NASA's Dawn spacecraft took these images of dwarf planet Ceres. The map overlaid on the right gives scientists hints about Ceres' internal structure.

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This animation shows Ceres as seen by NASA's Dawn spacecraft from its high-altitude mapping orbit at 913 miles (1,470 kilometers) above the surface. The colorful map overlaid at right shows variations in Ceres' gravity field measured by Dawn, and gives scientists hints about the dwarf planet's internal structure. Red colors indicate more positive values, corresponding to a stronger gravitational pull than expected, compared to scientists' pre-Dawn model of Ceres' internal structure; blue colors indicate more negative values, corresponding to a weaker gravitational pull.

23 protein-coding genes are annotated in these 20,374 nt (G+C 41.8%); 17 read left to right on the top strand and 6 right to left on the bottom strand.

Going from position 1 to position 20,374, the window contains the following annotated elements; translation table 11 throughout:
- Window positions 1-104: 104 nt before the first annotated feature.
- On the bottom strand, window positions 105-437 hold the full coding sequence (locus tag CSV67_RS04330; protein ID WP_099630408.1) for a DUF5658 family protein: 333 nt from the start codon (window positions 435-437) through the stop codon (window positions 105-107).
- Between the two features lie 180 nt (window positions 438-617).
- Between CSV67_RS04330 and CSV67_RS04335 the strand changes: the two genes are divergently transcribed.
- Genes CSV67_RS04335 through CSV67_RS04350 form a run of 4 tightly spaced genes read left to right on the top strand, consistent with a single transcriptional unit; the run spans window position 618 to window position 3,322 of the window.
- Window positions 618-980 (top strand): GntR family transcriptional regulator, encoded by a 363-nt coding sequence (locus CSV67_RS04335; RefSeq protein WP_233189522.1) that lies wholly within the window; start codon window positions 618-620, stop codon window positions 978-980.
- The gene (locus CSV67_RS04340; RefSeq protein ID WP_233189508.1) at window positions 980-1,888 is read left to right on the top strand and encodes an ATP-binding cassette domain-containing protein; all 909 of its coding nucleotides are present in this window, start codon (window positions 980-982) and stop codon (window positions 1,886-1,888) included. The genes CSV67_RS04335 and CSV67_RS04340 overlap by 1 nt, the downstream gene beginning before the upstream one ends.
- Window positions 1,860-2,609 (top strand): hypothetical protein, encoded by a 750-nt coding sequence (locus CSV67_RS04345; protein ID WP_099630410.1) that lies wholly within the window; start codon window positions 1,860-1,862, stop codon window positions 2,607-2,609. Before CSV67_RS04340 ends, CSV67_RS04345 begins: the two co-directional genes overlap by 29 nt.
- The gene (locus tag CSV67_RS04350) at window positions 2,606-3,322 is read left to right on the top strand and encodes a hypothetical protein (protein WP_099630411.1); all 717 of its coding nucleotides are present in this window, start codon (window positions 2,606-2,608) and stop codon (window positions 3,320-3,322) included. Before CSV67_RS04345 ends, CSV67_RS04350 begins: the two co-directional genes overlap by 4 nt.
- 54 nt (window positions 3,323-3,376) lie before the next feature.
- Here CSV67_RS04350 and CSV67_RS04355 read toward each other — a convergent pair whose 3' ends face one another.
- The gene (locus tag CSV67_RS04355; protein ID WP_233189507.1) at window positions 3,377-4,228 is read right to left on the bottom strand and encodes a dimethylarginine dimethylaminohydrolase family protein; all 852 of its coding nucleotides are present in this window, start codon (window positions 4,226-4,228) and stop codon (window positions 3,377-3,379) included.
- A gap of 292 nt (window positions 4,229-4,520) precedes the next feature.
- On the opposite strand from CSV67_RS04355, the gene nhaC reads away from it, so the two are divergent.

An annotated version of the animation, showing a scale of the difference between predicted and observed gravity, is also available. (This version also has a higher frame rate, for a smoother animation.)

The animation was created by projecting a map of Ceres onto a rotating sphere. The image scale is about 450 feet (140 meters) per pixel.

Dawn's mission is managed by JPL for NASA's Science Mission Directorate in Washington. Dawn is a project of the directorate's Discovery Program, managed by NASA's Marshall Space Flight Center in Huntsville, Alabama. UCLA is responsible for overall Dawn mission science. Orbital ATK Inc., in Dulles, Virginia, designed and built the spacecraft. The German Aerospace Center, Max Planck Institute for Solar System Research, Italian Space Agency and Italian National Astrophysical Institute are international partners on the mission team.

For a complete list of Dawn mission participants, visit http://dawn.jpl.nasa.gov/mission.

For more information about the Dawn mission, visit http://dawn.jpl.nasa.gov.

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